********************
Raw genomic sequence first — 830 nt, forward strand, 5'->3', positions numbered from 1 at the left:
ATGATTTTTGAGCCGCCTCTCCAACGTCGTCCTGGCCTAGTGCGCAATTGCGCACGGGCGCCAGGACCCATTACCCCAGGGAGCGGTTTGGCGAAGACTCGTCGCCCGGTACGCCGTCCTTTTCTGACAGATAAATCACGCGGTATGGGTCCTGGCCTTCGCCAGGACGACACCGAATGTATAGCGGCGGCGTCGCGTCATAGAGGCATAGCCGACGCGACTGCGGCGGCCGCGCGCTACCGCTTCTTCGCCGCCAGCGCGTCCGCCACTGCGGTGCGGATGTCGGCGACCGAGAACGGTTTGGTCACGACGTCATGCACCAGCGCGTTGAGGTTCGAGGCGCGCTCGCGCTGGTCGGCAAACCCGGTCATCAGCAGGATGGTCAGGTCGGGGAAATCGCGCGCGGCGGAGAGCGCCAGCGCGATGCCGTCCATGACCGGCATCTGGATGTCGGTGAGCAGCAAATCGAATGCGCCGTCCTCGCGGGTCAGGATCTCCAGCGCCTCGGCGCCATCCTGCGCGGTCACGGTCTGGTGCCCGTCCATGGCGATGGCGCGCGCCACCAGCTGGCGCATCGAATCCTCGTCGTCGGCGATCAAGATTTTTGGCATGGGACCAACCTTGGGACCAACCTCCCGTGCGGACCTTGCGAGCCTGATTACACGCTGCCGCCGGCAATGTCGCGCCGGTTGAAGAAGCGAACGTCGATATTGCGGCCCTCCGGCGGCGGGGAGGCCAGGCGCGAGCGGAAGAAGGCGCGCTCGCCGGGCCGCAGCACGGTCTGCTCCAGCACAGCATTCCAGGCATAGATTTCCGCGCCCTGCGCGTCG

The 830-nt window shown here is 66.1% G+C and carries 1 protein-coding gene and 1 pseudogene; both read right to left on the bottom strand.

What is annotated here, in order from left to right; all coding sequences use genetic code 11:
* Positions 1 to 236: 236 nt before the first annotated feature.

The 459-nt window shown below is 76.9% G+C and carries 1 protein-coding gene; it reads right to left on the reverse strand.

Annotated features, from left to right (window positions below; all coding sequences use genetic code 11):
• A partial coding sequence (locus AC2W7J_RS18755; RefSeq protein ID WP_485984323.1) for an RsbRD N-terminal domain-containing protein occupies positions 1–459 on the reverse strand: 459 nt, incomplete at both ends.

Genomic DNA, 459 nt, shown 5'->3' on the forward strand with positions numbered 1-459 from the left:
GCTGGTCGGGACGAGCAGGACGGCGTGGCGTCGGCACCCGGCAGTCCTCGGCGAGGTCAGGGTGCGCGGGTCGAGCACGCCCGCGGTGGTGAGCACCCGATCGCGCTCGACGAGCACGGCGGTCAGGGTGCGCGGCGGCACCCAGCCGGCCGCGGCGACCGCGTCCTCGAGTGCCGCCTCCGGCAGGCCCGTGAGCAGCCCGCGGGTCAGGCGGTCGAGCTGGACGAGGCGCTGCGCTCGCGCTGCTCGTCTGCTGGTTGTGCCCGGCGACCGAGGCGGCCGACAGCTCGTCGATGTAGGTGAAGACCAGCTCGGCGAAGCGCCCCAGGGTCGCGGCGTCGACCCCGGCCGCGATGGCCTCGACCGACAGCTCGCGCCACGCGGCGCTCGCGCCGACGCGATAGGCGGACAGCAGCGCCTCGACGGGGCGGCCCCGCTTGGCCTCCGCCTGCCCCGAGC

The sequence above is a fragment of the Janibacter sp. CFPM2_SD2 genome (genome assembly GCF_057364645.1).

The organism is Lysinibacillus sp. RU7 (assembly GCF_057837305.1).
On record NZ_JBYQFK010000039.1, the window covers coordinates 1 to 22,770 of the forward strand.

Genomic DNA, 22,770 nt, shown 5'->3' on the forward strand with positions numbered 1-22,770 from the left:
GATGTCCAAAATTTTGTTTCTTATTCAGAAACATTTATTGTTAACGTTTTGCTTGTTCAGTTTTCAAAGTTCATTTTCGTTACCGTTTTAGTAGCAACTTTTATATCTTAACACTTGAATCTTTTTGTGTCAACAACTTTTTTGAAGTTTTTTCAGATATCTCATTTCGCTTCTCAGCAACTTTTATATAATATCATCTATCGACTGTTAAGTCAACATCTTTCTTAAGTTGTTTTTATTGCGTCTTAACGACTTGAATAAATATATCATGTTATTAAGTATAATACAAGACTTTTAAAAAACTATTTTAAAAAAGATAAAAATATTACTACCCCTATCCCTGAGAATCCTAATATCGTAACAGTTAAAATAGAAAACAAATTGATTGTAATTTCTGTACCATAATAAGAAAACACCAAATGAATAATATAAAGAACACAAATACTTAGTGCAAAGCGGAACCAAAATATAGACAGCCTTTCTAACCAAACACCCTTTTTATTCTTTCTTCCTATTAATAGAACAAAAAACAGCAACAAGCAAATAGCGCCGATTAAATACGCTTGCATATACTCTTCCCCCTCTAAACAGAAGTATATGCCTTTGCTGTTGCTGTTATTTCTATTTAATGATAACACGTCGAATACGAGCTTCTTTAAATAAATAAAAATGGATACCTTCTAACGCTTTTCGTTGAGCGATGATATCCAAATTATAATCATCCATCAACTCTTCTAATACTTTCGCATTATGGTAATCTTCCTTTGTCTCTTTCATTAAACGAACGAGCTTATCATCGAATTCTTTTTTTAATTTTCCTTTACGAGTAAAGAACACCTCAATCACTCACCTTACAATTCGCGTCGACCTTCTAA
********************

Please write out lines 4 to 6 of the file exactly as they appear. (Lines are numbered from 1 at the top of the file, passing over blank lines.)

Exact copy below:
What is annotated here, in order from left to right; all coding sequences use genetic code 11:
* Positions 1 to 236: 236 nt before the first annotated feature.

The 459-nt window shown below is 76.9% G+C and carries 1 protein-coding gene; it reads right to left on the reverse strand.